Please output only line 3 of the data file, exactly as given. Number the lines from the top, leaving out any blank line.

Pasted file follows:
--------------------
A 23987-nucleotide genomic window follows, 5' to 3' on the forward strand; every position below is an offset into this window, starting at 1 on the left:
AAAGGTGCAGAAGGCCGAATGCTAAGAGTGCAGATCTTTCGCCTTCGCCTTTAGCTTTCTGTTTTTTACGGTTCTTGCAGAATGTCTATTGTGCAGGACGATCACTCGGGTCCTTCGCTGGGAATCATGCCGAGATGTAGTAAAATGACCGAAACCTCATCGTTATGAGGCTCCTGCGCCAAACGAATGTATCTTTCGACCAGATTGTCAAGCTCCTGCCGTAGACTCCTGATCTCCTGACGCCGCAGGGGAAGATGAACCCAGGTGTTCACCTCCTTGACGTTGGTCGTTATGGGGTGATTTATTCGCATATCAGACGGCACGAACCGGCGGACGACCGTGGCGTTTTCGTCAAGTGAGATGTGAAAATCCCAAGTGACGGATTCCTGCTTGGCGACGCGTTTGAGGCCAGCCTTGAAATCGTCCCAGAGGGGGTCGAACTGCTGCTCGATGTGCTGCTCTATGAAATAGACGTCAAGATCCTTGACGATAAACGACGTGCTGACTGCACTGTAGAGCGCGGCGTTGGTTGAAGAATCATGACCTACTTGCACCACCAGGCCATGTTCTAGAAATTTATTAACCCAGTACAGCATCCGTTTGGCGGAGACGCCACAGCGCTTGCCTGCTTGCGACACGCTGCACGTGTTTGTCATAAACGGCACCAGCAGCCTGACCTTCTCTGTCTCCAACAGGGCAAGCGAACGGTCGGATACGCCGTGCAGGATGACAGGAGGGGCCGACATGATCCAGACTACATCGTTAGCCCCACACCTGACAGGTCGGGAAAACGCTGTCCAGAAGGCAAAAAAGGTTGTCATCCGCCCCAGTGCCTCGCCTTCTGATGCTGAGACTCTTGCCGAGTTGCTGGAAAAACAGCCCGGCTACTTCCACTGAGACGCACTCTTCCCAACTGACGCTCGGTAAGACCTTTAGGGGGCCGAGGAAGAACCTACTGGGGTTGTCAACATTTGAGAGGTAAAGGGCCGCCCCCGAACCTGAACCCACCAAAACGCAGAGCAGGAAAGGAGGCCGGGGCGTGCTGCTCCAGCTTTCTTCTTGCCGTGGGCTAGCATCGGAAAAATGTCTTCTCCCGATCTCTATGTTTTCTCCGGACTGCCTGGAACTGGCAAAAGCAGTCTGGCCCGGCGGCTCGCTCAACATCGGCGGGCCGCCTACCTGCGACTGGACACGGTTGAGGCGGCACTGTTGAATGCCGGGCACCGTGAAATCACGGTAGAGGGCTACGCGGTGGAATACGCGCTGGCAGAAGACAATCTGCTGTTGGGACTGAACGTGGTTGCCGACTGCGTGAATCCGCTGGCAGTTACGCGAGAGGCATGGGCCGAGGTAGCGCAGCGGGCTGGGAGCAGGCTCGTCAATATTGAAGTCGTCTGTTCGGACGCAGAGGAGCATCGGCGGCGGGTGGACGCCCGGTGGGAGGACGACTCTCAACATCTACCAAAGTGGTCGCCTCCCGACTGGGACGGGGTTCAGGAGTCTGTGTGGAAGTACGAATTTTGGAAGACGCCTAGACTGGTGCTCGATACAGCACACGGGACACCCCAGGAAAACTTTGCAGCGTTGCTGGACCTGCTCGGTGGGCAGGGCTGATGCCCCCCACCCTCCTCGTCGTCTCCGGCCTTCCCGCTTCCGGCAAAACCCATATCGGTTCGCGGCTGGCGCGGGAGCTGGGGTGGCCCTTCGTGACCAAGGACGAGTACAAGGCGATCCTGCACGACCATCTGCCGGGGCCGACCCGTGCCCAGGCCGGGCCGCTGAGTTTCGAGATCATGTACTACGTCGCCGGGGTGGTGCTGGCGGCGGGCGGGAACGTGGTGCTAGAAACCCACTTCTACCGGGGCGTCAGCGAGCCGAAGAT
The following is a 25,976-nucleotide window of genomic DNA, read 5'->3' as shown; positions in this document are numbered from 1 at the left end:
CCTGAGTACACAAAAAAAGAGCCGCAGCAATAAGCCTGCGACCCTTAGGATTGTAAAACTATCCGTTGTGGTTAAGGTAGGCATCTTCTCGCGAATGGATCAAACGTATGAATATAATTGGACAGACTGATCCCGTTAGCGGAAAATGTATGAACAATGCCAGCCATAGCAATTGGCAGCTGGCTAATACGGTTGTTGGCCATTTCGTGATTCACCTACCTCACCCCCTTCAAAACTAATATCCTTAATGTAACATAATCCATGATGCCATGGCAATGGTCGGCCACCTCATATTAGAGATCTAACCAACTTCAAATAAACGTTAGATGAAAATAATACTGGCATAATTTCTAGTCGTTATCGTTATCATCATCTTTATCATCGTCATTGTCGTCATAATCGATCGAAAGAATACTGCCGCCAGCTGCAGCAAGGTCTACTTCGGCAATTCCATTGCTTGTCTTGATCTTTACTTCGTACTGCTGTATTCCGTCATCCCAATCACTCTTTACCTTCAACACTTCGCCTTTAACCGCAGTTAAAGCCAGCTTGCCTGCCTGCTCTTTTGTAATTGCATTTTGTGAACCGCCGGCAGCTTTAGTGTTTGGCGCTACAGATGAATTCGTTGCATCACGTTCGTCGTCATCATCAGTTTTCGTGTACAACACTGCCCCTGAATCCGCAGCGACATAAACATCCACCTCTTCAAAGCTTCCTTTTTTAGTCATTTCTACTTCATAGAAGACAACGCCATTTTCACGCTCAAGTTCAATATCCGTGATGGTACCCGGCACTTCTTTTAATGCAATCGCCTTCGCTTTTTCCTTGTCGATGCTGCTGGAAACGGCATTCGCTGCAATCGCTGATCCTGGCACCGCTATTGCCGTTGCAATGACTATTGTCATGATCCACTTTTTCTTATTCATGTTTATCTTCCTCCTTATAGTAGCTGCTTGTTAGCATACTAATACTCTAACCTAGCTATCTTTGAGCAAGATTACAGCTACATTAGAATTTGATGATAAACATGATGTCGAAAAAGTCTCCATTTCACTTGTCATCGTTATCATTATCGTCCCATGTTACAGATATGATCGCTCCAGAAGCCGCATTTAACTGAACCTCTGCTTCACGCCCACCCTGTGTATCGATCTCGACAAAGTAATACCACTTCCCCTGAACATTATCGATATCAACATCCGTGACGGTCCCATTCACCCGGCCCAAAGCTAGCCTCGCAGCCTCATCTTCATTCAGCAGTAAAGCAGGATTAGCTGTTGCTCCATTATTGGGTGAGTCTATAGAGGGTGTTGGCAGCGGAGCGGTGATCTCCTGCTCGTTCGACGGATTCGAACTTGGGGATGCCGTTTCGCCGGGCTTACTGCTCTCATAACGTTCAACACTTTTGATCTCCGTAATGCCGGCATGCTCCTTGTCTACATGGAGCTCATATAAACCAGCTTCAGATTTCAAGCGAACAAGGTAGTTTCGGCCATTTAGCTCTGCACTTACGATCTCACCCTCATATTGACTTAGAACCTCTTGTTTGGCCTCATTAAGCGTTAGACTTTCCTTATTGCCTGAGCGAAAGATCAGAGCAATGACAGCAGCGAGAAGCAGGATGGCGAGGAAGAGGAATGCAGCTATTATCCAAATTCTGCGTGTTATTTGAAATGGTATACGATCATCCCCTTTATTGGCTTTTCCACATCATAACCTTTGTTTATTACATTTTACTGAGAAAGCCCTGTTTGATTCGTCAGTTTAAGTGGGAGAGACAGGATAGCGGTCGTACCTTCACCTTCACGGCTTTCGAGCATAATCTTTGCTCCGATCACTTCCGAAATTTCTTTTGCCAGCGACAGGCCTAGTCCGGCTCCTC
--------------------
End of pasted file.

The following is a 25,976-nucleotide window of genomic DNA, read 5'->3' as shown; positions in this document are numbered from 1 at the left end: